ALTHOUGH it feels like an age ago, it was only October when Theresa May announced that austerity was supposedly over. At the UK Budget, only a few weeks later, “austerity is over” became austerity “is coming to an end”. Only time will tell whether even this watered-down pledge will become a mirage.

Indeed, it remains to be seen whether it will survive the chaos of Brexit given that we have no idea what the UK public finances will look like in a few months’ time, never mind a few years.

Derek MacKay therefore has a tough job today when he stands up to deliver his draft tax and spending plans for 2019/20.

Over the last couple of budgets the Scottish Government has rightly used its tax powers already, meaning that we have more public funding to spend than we would otherwise have. Nonetheless, due to UK Government spending decisions, Scotland’s Budget still looks very tight, both now and into the future.

While the NHS will see much needed increases in funding, stemming from increases in the rest of the UK, other non-protected budgets in Scotland can expect to remain under significant pressure. Indeed, these budgets – which fund things like social work, colleges, schools, and prisons – may still face cuts. So for these vital services at least, without further action, austerity may not be over. But while ending austerity is incredibly important, and can’t come soon enough, it’s actually quite a low bar.

Here in Scotland we have set ourselves higher ambitions. The Scottish Government’s priorities, and often those of the Scottish Parliament, are not just about stopping the damage to our public services that we’ve seen across the UK for most of the last decade. Instead, we have ambitions to do better, eradicating child poverty, narrowing the attainment gap in schools, delivering fair access in our universities, and creating a more inclusive economy.

However, the scale of these ambitions will need to be matched by a similar scale of action. To end austerity we might need increases in tax revenue over the next few years. To meet these higher ambitions we almost certainly will.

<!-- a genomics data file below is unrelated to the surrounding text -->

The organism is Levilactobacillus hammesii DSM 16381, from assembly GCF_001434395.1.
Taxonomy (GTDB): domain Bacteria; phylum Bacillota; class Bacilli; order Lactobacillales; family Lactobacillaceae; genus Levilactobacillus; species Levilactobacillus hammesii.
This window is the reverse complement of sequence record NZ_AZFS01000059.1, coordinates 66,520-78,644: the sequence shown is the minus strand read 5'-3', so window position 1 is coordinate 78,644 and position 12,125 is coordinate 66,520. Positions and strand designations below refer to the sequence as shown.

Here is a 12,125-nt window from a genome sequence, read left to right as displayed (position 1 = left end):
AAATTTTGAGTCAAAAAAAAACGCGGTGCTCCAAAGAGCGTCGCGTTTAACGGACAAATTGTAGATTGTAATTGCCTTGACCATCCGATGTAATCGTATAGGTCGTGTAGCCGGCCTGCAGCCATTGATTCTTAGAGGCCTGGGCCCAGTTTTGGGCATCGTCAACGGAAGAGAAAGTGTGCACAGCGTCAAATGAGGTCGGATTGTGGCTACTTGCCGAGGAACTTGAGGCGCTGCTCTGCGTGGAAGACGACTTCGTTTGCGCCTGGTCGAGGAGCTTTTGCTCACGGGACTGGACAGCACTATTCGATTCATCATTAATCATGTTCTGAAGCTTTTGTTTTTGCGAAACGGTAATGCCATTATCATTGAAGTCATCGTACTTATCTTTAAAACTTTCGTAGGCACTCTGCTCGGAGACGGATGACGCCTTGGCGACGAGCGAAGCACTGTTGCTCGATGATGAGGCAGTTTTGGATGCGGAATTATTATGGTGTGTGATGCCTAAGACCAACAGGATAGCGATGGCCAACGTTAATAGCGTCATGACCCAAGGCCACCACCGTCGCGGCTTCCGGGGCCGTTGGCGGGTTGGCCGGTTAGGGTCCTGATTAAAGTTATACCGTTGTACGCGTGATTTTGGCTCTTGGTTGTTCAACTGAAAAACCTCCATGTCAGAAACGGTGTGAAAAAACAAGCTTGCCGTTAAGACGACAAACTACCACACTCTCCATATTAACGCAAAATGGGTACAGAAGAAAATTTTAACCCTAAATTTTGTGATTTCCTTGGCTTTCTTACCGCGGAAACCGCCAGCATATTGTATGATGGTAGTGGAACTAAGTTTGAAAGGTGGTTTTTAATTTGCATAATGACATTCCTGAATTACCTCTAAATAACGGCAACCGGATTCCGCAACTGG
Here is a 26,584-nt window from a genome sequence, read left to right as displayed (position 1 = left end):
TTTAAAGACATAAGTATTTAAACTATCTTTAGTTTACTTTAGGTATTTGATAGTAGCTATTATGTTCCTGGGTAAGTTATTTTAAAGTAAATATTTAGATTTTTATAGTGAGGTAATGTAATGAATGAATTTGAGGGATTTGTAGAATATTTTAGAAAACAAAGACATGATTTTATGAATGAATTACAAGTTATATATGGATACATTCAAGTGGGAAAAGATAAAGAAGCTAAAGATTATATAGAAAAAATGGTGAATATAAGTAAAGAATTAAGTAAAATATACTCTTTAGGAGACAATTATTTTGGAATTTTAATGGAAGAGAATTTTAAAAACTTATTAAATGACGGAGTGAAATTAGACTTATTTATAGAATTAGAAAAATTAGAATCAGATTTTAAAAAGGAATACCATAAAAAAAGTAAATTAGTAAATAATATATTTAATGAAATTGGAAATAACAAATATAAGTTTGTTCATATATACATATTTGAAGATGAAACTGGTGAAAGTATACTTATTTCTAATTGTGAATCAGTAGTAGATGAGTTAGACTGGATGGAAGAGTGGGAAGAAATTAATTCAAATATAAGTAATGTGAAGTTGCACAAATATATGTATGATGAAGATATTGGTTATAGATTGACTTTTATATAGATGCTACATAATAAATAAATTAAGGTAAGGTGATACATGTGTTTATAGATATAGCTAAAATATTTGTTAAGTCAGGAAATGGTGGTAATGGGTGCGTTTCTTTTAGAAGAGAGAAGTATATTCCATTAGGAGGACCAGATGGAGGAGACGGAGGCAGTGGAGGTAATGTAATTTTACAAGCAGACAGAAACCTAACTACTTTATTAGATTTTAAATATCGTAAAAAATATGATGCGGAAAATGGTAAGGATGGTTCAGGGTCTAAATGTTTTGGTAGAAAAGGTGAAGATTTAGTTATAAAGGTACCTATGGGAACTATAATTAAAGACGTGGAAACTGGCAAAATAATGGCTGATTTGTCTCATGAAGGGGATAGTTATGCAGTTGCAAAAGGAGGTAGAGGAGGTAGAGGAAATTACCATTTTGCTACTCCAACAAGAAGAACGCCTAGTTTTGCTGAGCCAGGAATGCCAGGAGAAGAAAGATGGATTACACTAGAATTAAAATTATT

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So what can Derek MacKay do?

Most importantly, he can try to drive more inclusive economic growth to narrow inequalities, boost pay and profits, and increase tax revenue. But in the short-term levels of public funding will be determined by Scotland’s tax levels.

IPPR Scotland has examined some of the options available through changes to income tax in Scotland. We looked at where the higher rate tax threshold is set in Scotland – the point at which the top 15% of earners in Scotland currently begin to pay a higher rate of tax.

We found that matching the UK Government’s tax cut for higher earners here in Scotland would be hugely expensive, costing over £1 billion over the next four years alone. Each year this would see spending in non-protected departments reduced by 2% – something we can’t afford after years of austerity.

However, we also found that by freezing the higher rate threshold in cash terms, we could actually raise £90 million next year and up to £210m by 2022/23. Because of increases in other tax bands this would still mean that tax payers pay less next year compared to this, in cash terms. And it would also still see over half of Scottish tax payers pay less than their counterparts in the rest of the UK.

So what could investing these additional funds mean in reality? It could mean 2200 more teachers in our schools, or 2800 more nurses next year. Meanwhile, looking ahead to 2022/23, it could mean an additional 5200 teachers or 6500 nurses each year.

Similarly, if these funds were invested in anti-poverty measures, on top of the £125m that the Scottish Government rightly already invests, we could take an additional 40,000 children out of poverty by 2021/22.

These kinds of investments would be far more ambitious than merely ending spending cuts. They would be a sign that Scotland is rebuilding after almost a decade of austerity. Unlike the UK Government, not jam tomorrow, but action today.

Ultimately, the best way to measure whether a decision is radical is whether it makes a radical difference to people’s lives. If we are to do more than simply ending the damage of the last decade of austerity in Scotland, we will need radical action to deliver radical impact each and every year, so that we can begin to deliver against the high ambitions we’ve set ourselves.

Russell Gunson is director of IPPR Scotland